FAST GROWING OU TAGLIT BIRTHRIGHT ISRAEL PROGRAM TO BRING 12 BUSES THIS WINTER; PARTICIPANTS COME FROM NY, LA, PORTLAND (OR), MIAMI, SAN DIEGO, PITTSBURGH AND OTHER CITIES
NCSY has partnered with the Jewish organizations Aish HaTorah and Yeladim Netivot to organize 12 Birthright trips to Israel this winter, with various programs catering to young adults from across the United States.
OU Birthright, also known as Israel Free Spirit, composes five percent of Taglit-Birthright’s winter trips and offers young adults ages 18 through 26 a unique and authentic, spiritually oriented Jewish experience in Israel. The 12 trips, beginning on December 16 and continuing until late March, are designed to educate, inspire and accommodate a spectrum of participants.
Having multiplied from only one bus a mere three years ago to 12, the OU Israel winter program received more than 1,500 applications for only 480 spots and success rates are at an all time high, said Rabbi David Felsenthal, Director of OU Alumni Programs and Director of Israel Free Spirit. He explained that word of mouth has served as the best promotional tool for the trip. This method works when former participants speak highly of their experience, “We have lots of excited fans,” Rabbi Felsenthal said. “Students always say that their lives have been transformed.”
The Israel Free Spirit program features customized trips for many types of participants: the regular trip for non-observant college students; the Chizuk program for Orthodox students on secular campuses; and the Twelve Step program for adults who have recently overcome substance abuse issues. Trips leave from New York and Los Angeles and include students from many cities including: Portland (OR), Miami, San Diego, Los Angeles and Pittsburgh.
It’s no surprise that such positive feedback has been received for the trip. “We tend to run this trip in a very real way,” said Rabbi Felsenthal, who prefers to be known as “Rabbi Dave.” “It’s not watered-down Judaism. The program is structured for students who want to learn, to grow, to respect Judaism and learn to love it.”
All aspects of the trip maintain OU standards regarding kashrut and Shabbat observance in public, but all one-on-one learning opportunities, along with prayer, are optional, allowing independence for the participants. “We offer opportunities but do not force anyone, but they are looking for something and that’s why they’re here,” said Rabbi Dave, who plans to accompany five or six of the trips which will be in Israel simultaneously.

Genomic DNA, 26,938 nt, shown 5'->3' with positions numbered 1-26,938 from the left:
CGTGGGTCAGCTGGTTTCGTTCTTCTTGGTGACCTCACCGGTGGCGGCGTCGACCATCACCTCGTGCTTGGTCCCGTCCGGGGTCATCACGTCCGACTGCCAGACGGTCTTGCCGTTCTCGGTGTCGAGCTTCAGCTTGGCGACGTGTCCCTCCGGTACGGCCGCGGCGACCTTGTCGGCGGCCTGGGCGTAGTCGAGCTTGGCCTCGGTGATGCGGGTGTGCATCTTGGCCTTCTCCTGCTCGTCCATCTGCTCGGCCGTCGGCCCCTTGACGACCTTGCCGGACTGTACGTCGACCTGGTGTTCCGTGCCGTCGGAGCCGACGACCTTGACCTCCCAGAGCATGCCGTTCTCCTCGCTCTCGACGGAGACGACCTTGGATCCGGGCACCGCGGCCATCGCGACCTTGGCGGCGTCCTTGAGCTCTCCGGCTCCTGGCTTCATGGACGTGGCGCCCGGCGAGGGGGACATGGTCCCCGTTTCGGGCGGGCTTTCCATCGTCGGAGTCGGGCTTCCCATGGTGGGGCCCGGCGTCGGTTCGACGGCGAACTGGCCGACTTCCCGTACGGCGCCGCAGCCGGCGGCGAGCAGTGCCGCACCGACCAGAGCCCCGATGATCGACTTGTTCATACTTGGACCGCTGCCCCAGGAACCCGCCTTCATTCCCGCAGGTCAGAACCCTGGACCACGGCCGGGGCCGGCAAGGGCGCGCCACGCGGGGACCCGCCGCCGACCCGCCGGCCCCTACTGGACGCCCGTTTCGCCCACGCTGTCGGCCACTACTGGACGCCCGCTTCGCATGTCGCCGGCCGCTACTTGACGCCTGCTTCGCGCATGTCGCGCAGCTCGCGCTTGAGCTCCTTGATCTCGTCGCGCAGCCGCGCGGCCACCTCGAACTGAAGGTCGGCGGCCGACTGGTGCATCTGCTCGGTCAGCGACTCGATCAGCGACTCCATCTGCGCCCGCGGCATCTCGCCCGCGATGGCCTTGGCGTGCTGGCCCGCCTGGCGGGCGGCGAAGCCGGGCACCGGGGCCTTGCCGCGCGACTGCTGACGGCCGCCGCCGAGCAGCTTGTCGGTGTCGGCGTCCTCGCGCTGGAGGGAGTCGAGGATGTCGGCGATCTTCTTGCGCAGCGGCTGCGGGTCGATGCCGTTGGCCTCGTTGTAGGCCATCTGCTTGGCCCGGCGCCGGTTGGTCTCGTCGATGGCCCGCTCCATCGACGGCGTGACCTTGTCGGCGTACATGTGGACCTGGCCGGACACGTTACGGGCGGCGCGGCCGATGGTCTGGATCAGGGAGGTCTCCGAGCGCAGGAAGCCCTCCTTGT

College outreach professionals and NCSY advisors from both America and Israel join all of the OU Birthright programs as advisors. NCSY employees and 30 volunteer recruiters across America also worked to organize the trip.
Israel Free Spirit aims to offer unique religious experiences that connect participants with their Jewish identity, Rabbi Dave explained. “Since many participants never had a bar or bat mitzvah, the trip has a ceremony in which they receive Hebrew names and pick a Torah portion with which they connect,” he said. “They also learn to read Hebrew and learn other subjects in fun ways, like stopping for a water break during a long hike and having a Torah discussion.”
The trip also features unconventional tourist experiences that facilitate interactions with Israelis. Instead of simply taking the participants to Sderot, for example, the participants visit Sderot, meet the residents and learn about real life there, under the constant threat of Hamas rockets.
Along with genuine experiences, Israel Free Spirit aims to impart genuine values as well. According to Rabbi Dave, the most important aspect of the trip is V’ahavta l’rayacha kamocha (“Love your friend like yourself”), a principle which unites people of various Jewish denominations and breaks down barriers for interpersonal interaction. It also helps trip participants to understand that Orthodox Judaism can be a “normal part of life.”
At the end of the program, participants are encouraged to extend their trips in order to further build personal connections with the Jewish land and the Jewish people. Many choose to stay in Israel to spend time with family, do more touring, volunteer, or, as 11 percent of the group does, to study in yeshiva or seminary. There are post-trip programs and Shabbatons in America, which help maintain this generation’s Jewish pride and continued connection with their fellow Jewish people, noted Rabbi Felsenthal.
While the winter trips are underway, 18 to 26 year-olds can sign up for OU Israel Free Spirit early update lists for summer programs at www.israelfreespirit.com.